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According to The Virginian-Pilot, Portsmouth attorney Sterling H. Weaver was “convicted in Portsmouth General District Court of assault” in June 2006. A new lawsuit filed by that attorney alleges that a WAVY-TV report, broadcast in February 2014, reported similarly that “in 2006, a Chesapeake judge sentenced [Mr. Weaver] to 30 days in jail for grabbing a prosecutor by the throat after she asked to postpone a case.” (The quote is from the complaint, not the WAVY-TV report). Mr. Weaver says that he heard the report while in jail, where he was staying after being “indicted for assault on a law enforcement officer and sexual battery of that officer.” The report was defamatory, the lawsuit claims, because “the 2006 charge of assault was dismissed.”

Those of you who share with me an unnatural interest in Virginia defamation law are naturally curious as to what the issues in this case are going to be. There are several in my mind, but here are the first few that jump out:
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Before rushing to the courthouse to sue someone for libel or slander, there are a number of things one should consider. For one thing, even if no counterclaim is filed, filing a defamation action opens the door to all kinds of personal details about your life that you may prefer to keep private. To prevail, a plaintiff needs to prove that the defamatory statement was false. The defendant–the person who made the statement–doesn’t need to prove anything. Think about what that means as a practical matter. If someone Tweeted to a million followers that you are some kind of sexual deviant and that you had sex with a wildebeest (and assuming that the Tweet was understood and believed by readers as a literal statement and not as mere rhetorical hyperbole), and you decide to sue for defamation, you will need to prove that you did NOT actually have sex with a wildebeest. How does one prove such a thing? Well, generally by presenting evidence to the jury about what kind of sex life you DO have so that they can see that you are not the sort of person who would do such a thing. Or maybe you throw in some evidence about your documented fear of antelope. Either way, it could be embarrassing.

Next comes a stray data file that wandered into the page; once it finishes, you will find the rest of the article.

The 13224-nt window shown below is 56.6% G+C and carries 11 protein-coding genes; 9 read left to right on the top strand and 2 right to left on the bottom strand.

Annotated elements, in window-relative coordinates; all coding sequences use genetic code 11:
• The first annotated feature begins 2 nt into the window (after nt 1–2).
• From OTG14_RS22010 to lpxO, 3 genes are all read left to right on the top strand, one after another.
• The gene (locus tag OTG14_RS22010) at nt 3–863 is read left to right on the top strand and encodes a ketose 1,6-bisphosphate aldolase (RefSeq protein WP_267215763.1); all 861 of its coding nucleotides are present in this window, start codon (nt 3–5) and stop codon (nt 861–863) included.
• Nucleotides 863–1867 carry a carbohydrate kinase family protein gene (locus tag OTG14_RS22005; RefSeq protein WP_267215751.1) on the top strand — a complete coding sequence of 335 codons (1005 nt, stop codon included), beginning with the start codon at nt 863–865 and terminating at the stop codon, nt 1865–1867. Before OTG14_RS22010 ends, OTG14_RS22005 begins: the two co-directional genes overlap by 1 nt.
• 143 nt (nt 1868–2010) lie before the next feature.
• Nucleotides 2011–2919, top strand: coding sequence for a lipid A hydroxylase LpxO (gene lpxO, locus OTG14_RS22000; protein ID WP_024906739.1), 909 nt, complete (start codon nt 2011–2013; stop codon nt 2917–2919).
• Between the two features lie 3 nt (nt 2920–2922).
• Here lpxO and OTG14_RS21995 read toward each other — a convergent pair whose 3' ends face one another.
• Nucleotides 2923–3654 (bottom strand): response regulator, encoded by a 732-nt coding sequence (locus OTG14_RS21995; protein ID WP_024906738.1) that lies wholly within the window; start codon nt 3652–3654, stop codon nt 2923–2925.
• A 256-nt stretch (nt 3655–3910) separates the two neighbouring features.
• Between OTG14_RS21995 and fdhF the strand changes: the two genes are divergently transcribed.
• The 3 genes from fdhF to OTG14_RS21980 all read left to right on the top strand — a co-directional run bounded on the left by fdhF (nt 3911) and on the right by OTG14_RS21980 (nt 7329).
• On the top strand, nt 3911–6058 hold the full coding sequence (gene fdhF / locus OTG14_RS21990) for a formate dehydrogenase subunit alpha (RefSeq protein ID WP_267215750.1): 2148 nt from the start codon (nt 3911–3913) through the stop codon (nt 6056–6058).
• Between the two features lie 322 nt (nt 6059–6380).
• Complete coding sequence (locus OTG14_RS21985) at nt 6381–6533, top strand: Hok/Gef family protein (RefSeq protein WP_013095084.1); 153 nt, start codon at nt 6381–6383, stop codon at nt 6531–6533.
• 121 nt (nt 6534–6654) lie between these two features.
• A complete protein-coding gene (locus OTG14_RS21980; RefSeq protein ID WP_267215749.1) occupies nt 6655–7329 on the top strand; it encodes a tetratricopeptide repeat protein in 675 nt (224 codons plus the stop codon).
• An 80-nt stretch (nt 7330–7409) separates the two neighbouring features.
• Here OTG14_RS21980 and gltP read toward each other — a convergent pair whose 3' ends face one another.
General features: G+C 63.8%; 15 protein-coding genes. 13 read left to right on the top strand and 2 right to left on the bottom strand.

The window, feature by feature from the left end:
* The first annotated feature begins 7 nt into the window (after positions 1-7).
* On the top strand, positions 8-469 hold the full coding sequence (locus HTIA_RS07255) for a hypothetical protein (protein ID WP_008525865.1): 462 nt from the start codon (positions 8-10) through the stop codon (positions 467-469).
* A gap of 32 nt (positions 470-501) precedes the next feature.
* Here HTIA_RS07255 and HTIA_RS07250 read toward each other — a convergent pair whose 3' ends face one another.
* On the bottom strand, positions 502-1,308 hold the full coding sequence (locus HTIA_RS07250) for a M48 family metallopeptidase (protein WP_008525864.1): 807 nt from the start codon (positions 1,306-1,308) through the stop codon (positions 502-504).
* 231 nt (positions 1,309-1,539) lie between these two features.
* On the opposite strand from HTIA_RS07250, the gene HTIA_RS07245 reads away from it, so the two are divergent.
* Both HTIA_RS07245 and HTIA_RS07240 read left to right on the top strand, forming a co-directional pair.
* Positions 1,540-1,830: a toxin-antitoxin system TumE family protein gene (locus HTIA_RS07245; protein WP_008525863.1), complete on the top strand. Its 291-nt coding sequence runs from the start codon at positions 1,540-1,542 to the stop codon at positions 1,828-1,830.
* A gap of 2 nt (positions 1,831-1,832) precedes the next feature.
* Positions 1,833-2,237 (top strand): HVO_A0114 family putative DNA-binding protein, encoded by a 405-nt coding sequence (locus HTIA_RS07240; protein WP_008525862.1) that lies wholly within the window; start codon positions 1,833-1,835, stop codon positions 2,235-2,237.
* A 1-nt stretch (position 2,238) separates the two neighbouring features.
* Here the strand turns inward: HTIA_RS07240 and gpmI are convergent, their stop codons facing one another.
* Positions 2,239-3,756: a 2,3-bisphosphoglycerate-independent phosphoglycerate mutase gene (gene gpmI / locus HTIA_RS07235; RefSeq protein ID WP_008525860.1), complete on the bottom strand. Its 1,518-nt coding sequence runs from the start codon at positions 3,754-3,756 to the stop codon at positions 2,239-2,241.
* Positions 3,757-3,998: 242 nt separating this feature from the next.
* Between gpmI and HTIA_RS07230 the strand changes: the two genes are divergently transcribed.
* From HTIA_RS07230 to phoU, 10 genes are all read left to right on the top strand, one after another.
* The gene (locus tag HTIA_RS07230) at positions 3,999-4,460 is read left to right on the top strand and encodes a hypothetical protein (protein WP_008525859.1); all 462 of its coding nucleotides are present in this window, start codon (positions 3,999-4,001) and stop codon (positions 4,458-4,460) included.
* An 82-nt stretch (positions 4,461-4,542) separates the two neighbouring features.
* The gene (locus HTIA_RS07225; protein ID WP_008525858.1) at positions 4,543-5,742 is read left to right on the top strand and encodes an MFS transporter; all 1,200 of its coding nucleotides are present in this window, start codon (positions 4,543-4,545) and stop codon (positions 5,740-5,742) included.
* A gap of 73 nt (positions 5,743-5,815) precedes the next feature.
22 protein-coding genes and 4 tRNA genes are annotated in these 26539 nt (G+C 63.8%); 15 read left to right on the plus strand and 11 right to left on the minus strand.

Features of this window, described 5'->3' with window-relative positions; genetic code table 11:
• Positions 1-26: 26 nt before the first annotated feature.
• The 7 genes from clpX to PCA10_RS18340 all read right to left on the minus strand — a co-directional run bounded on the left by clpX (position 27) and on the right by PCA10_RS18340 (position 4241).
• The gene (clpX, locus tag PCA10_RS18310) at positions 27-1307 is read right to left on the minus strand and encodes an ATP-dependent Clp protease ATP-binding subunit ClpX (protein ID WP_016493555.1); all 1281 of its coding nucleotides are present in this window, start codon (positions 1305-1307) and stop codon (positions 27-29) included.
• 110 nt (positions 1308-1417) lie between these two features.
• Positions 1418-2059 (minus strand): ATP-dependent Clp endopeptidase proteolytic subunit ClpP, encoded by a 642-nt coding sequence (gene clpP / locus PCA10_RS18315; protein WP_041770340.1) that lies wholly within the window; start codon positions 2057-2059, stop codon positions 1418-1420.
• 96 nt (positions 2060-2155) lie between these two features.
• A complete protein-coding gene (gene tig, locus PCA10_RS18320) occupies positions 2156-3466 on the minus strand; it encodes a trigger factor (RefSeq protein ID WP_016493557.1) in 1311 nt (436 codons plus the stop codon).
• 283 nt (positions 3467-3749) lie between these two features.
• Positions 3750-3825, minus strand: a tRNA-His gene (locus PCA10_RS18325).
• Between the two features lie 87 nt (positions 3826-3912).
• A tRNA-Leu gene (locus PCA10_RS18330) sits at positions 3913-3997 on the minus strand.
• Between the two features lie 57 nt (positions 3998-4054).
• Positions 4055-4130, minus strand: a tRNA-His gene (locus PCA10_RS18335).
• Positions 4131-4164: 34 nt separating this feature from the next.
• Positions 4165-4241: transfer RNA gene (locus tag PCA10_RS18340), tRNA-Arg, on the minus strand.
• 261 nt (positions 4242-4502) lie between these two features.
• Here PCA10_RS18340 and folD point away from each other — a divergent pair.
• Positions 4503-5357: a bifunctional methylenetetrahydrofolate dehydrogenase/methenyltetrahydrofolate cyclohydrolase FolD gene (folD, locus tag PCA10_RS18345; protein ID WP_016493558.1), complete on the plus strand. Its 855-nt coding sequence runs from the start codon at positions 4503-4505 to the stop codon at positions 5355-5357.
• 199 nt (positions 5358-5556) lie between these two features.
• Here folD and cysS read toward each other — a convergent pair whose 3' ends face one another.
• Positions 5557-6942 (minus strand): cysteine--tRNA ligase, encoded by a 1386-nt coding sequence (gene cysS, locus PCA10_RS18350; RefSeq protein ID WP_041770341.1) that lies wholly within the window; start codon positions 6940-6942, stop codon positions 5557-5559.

There’s also the libel-proof doctrine to consider. Because the tort of defamation is concerned primarily with damage caused to one’s reputation, some courts have held that when a plaintiff’s reputation is already so tarnished at the time a defamatory statement is published that it would be virtually impossible to make the reputation worse, the plaintiff will be deemed “libel proof” and the case will be dismissed prior to trial. If the defendant claims you are libel proof, think of what fun the discovery process will be for you, as the defendant goes about digging for evidence about how bad your reputation already is.